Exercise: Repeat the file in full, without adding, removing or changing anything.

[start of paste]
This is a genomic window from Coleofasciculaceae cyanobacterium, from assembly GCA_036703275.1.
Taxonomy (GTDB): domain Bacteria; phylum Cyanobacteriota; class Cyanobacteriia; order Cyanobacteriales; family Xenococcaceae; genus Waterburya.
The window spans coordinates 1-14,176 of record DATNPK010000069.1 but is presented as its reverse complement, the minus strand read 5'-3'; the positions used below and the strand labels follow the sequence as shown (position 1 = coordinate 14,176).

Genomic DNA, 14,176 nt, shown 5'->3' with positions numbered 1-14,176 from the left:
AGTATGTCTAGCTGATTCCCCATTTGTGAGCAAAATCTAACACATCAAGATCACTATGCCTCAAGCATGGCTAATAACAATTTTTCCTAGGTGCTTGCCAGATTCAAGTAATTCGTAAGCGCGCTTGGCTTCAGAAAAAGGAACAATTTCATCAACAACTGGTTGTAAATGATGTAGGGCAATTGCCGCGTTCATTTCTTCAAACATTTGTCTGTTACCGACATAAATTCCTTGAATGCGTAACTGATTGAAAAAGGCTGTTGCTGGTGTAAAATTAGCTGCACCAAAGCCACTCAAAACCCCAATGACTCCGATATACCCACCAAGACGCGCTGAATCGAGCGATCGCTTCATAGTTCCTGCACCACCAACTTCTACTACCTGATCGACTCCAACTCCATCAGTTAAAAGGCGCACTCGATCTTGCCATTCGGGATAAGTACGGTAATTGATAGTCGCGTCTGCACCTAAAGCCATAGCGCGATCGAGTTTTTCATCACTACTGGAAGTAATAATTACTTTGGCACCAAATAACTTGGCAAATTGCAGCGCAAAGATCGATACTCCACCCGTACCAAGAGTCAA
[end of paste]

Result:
This is a genomic window from Coleofasciculaceae cyanobacterium, from assembly GCA_036703275.1.
Taxonomy (GTDB): domain Bacteria; phylum Cyanobacteriota; class Cyanobacteriia; order Cyanobacteriales; family Xenococcaceae; genus Waterburya.
The window spans coordinates 1-14,176 of record DATNPK010000069.1 but is presented as its reverse complement, the minus strand read 5'-3'; the positions used below and the strand labels follow the sequence as shown (position 1 = coordinate 14,176).

Genomic DNA, 14,176 nt, shown 5'->3' with positions numbered 1-14,176 from the left:
AGTATGTCTAGCTGATTCCCCATTTGTGAGCAAAATCTAACACATCAAGATCACTATGCCTCAAGCATGGCTAATAACAATTTTTCCTAGGTGCTTGCCAGATTCAAGTAATTCGTAAGCGCGCTTGGCTTCAGAAAAAGGAACAATTTCATCAACAACTGGTTGTAAATGATGTAGGGCAATTGCCGCGTTCATTTCTTCAAACATTTGTCTGTTACCGACATAAATTCCTTGAATGCGTAACTGATTGAAAAAGGCTGTTGCTGGTGTAAAATTAGCTGCACCAAAGCCACTCAAAACCCCAATGACTCCGATATACCCACCAAGACGCGCTGAATCGAGCGATCGCTTCATAGTTCCTGCACCACCAACTTCTACTACCTGATCGACTCCAACTCCATCAGTTAAAAGGCGCACTCGATCTTGCCATTCGGGATAAGTACGGTAATTGATAGTCGCGTCTGCACCTAAAGCCATAGCGCGATCGAGTTTTTCATCACTACTGGAAGTAATAATTACTTTGGCACCAAATAACTTGGCAAATTGCAGCGCAAAGATCGATACTCCACCCGTACCAAGAGTCAA